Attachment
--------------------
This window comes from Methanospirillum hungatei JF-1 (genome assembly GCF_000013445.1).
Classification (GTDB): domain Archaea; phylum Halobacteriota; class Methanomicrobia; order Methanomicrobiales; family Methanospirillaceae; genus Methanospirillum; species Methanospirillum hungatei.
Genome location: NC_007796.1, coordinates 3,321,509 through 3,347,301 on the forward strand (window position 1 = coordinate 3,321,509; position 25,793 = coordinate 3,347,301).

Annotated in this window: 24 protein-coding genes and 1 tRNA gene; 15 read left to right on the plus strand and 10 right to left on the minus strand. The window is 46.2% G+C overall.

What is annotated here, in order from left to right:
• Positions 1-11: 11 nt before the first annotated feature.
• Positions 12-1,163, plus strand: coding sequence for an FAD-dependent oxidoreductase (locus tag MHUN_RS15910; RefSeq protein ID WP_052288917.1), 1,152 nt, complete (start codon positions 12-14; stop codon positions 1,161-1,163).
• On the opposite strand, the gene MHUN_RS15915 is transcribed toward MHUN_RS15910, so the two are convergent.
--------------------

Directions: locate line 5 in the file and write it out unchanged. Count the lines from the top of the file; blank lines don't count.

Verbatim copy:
What is annotated here, in order from left to right: